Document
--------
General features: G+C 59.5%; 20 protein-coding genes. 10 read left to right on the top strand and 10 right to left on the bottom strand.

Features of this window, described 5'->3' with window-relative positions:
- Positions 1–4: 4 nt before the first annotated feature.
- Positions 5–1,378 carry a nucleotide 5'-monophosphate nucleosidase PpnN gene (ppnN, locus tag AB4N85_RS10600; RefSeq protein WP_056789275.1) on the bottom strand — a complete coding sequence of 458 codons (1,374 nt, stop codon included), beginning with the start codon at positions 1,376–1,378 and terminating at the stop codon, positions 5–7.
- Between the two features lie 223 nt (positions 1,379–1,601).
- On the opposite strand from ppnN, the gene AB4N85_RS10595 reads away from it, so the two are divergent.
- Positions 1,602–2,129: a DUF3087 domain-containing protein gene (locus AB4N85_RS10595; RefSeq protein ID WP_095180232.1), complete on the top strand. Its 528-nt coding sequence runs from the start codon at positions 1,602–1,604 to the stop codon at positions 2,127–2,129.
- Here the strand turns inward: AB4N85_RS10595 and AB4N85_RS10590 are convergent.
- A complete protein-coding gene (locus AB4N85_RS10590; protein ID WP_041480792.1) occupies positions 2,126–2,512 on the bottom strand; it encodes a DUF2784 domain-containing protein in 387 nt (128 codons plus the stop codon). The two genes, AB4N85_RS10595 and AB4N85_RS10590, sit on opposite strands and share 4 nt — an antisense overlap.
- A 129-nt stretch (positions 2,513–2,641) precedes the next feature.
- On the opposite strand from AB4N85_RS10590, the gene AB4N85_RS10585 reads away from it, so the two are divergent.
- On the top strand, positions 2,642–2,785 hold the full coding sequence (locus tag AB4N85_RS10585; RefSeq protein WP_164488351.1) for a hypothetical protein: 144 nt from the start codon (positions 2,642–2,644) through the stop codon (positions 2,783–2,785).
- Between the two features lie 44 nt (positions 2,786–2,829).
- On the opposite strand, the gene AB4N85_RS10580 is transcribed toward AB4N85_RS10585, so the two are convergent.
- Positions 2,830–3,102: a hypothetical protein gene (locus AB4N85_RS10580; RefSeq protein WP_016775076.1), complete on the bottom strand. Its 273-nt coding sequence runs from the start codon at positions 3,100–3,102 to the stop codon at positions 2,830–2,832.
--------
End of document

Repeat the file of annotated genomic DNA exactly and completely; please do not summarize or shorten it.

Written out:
General features: G+C 59.5%; 20 protein-coding genes. 10 read left to right on the top strand and 10 right to left on the bottom strand.

Features of this window, described 5'->3' with window-relative positions:
- Positions 1–4: 4 nt before the first annotated feature.
- Positions 5–1,378 carry a nucleotide 5'-monophosphate nucleosidase PpnN gene (ppnN, locus tag AB4N85_RS10600; RefSeq protein WP_056789275.1) on the bottom strand — a complete coding sequence of 458 codons (1,374 nt, stop codon included), beginning with the start codon at positions 1,376–1,378 and terminating at the stop codon, positions 5–7.
- Between the two features lie 223 nt (positions 1,379–1,601).
- On the opposite strand from ppnN, the gene AB4N85_RS10595 reads away from it, so the two are divergent.
- Positions 1,602–2,129: a DUF3087 domain-containing protein gene (locus AB4N85_RS10595; RefSeq protein ID WP_095180232.1), complete on the top strand. Its 528-nt coding sequence runs from the start codon at positions 1,602–1,604 to the stop codon at positions 2,127–2,129.
- Here the strand turns inward: AB4N85_RS10595 and AB4N85_RS10590 are convergent.
- A complete protein-coding gene (locus AB4N85_RS10590; protein ID WP_041480792.1) occupies positions 2,126–2,512 on the bottom strand; it encodes a DUF2784 domain-containing protein in 387 nt (128 codons plus the stop codon). The two genes, AB4N85_RS10595 and AB4N85_RS10590, sit on opposite strands and share 4 nt — an antisense overlap.
- A 129-nt stretch (positions 2,513–2,641) precedes the next feature.
- On the opposite strand from AB4N85_RS10590, the gene AB4N85_RS10585 reads away from it, so the two are divergent.
- On the top strand, positions 2,642–2,785 hold the full coding sequence (locus tag AB4N85_RS10585; RefSeq protein WP_164488351.1) for a hypothetical protein: 144 nt from the start codon (positions 2,642–2,644) through the stop codon (positions 2,783–2,785).
- Between the two features lie 44 nt (positions 2,786–2,829).
- On the opposite strand, the gene AB4N85_RS10580 is transcribed toward AB4N85_RS10585, so the two are convergent.
- Positions 2,830–3,102: a hypothetical protein gene (locus AB4N85_RS10580; RefSeq protein WP_016775076.1), complete on the bottom strand. Its 273-nt coding sequence runs from the start codon at positions 3,100–3,102 to the stop codon at positions 2,830–2,832.